AFGHANISTAN’S newly elected president Hamid Karzai is seen by Westerners as the symbol of Afghanistan’s future. Unfortunately he is merely the head of a rabble of warlords who are firmly rooted in the past.
Last week Karzai displayed his many political talents in gathering support in the loya jirga, or grand assembly, a quasi-democratic gathering of (male) elders, academics, warlords and women. One day, Karzai wore the grey karakul hat from the north, the next day the black and white silk turban from his Pathan homeland in the south. Karzai invited the country’s despised warlords in to the huge white tent to soothe their own power-hungry desires and managed to send some of them home with no jobs in his new government. Already he is under pressure to re-admit some into the cabinet and promote those who feel their roles are beneath them.
President Karzai remains in a precarious position, encircled by an array of religious extremists and warlords who pose a threat both to Afghan stability and his own efforts to create a more open society, say political analysts and human rights activists.
Karzai, seen here as a wily political player with devoted western friends, is also increasingly viewed as an Afghan loner surrounded by sharks on all sides ready to shred his own efforts to create a stable state.
At the same time, some foreign analysts blame Western policy, guided by overriding interests in the ongoing war on terror in Afghanistan, for indirectly empowering warlords while ignoring the daunting task of putting an end to extremism in Afghanistan.
"I feel for Karzai because he has almost no personal support base and, by all indications, the US is not ready to challenge the powerful military and religious groups who hold sway in his government," said Sam Zia-Zarifi, an Iranian-American analyst with the office of Human Rights Watch in Kabul.
Alex Thier, the Kabul representative of the International Crisis Group, called this week’s grand assembly, which closed on Wednesday, an "enormous missed opportunity" to break the grip of Afghan warlords.
The Bush administration’s special representative, Zalmay Khalilzad, along with several leading UN figures in Kabul, has praised the proceedings as the first step along the Afghans’ long road to democracy.
Nevertheless, most foreign observers believe Karzai will be hard-pressed to create a new and moderate Afghan state out of the new cabinet line-up that he rushed through the assembly meeting last week when he called for a quick show of hands in support.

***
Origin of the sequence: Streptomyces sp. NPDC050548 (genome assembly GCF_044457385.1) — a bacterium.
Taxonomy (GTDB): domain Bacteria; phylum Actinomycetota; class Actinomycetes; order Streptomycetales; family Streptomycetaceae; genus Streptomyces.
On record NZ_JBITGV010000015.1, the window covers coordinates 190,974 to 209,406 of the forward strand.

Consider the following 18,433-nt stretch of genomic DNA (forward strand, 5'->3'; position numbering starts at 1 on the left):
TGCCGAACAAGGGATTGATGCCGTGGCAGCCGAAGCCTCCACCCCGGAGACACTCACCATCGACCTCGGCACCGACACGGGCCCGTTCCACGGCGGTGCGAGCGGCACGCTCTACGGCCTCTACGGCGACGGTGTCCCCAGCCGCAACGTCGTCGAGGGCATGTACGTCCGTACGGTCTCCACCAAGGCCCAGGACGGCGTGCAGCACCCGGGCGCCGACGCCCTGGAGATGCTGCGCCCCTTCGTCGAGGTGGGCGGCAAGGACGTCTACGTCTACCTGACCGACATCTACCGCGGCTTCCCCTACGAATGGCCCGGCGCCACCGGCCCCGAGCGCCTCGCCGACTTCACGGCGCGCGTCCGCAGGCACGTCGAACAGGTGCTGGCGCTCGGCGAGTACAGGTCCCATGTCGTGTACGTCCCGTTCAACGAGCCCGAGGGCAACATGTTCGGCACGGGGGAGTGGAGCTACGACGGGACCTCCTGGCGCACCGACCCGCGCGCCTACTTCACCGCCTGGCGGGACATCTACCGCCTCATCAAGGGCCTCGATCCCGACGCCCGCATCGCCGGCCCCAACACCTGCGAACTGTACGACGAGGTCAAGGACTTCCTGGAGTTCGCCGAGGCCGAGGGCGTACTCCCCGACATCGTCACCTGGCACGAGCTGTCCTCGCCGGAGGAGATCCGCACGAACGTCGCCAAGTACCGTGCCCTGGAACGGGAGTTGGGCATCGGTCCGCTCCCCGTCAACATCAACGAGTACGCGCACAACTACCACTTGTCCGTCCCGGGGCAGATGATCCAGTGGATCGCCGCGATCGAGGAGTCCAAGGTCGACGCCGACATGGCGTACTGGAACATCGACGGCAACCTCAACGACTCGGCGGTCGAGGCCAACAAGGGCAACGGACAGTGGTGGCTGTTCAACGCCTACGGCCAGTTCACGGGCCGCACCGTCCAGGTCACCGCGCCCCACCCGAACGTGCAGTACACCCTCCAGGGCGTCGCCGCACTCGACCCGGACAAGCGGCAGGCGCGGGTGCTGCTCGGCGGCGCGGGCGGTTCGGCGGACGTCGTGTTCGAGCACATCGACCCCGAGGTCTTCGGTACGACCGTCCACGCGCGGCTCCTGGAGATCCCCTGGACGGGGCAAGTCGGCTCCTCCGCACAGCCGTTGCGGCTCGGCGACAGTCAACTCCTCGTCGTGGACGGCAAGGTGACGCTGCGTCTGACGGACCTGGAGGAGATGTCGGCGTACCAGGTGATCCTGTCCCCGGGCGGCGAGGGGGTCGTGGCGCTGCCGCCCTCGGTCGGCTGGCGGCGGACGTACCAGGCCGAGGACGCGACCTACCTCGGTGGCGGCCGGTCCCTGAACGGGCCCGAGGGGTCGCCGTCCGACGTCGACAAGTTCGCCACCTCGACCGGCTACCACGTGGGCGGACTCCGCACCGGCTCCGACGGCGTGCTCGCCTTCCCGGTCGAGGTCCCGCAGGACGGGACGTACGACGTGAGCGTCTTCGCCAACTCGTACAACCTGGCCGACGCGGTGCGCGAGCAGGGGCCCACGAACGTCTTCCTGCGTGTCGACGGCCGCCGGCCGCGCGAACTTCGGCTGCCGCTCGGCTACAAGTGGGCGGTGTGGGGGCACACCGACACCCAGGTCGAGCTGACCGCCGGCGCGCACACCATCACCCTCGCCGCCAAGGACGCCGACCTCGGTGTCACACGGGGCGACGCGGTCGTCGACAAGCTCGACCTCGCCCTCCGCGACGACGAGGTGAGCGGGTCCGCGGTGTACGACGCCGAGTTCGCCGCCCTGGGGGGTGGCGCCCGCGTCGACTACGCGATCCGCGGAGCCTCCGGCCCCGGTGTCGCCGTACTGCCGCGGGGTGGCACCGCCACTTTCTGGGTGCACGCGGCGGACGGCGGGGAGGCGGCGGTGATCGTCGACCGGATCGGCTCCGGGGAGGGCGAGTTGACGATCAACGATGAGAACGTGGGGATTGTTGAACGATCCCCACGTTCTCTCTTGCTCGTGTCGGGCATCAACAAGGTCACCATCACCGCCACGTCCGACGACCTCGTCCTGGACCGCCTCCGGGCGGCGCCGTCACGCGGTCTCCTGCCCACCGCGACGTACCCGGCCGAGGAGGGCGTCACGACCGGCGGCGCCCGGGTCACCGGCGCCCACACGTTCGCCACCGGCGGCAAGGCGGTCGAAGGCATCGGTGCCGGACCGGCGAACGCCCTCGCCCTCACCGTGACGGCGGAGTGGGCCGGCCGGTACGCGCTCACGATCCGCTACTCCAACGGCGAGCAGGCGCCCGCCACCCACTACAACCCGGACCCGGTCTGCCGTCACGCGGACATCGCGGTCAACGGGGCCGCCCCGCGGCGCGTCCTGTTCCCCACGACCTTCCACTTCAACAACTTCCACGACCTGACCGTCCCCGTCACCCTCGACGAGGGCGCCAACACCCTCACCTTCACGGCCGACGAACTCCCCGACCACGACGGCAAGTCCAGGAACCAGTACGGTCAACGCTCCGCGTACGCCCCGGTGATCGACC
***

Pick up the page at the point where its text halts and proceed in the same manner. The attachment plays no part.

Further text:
Indeed, if the behaviour at the loya jirga of some of the northerners in the Afghan president’s new cabinet and their close allies is any gauge of what is to come, Karzai may have a problem creating a moderate-minded state, said Zia-Zarifi and Thier.
The country’s re-appointed defence minister, who has also become a deputy president, Field Marshal Mohammed Fahim, directly threatened a Kabul University professor whose wife dared to challenge Karzai for the presidency. "Fahim really ripped into Professor Masood Jalal," said Zia-Zarifi.
"It was surprising, since there was never any doubt that she posed a real threat to Karzai. He called him a dog and said: ‘You are not a man, that is why you put your wife up to this. How dare you oppose the programme!’"
Western observers say that Field Marshal Fahim has continued to consolidate the power he seized when his forces entered Kabul last year beneath the wings of US and allied bombers. He has used his own secret intelligence officers who, they insist, have an appalling record of intimidation.
In Kabul’s central bazaar, citizens speak openly about their distrust of the short and pudgy general, who gave himself the new title of ‘Field Marshall’ this year. "He is an ugly and defamed man, whose rule we could tolerate for six months, but not for another 18 months," said Jamal Uddin, an ethnic Uzbek.
Fahim is believed by most Afghans to have strong US backing because of his role in chasing the Taliban out of Kabul and because Washington wants to see strong continuity in the powerful defence post as it seeks to build a national army capable of defending the country after the US-led coalition withdraws.
The powerful Tajik, who leads the northern alliance, is, himself, close to Bruhanuddin Rabbani, whose fundamentalist political party, Jamiat Islami, implemented harsh Sharia laws between 1992 and 1996 and continues to devalue the role of women in Afghan society.
A close ally of both Fahim and Rabbani, Abdul Rasool Sayyaf, a powerful adherent of Saudi-style Wahabbism, railroaded through a new name for Afghanistan’s government last week, adding the word "Islamic" on to the front of the Transitional Government of Afghanistan. When another delegate to the assembly gave a speech defending women’s rights, Sayyaf’s associates threatened to put the man on trial, said Zia-Zarifi. "The night after his speech, armed fundamentalists paid a visit to his home and threatened him," he added.
Another strict Islamist, Kamal Shinwari, was returned to his post by Karzai as the chief justice of Afghanistan. Judge Shinwari called in January for the full implementation of the Sharia, Islamic law, which calls for, among other things, the cutting off of hands of thieves and the stoning of adulterers.
Western diplomats say they are watching closely to see how far the chief justice can implement his plans across Afghanistan, particularly in rural areas where Western pressures for moderation are few and Taliban-style fundamentalism is still popular.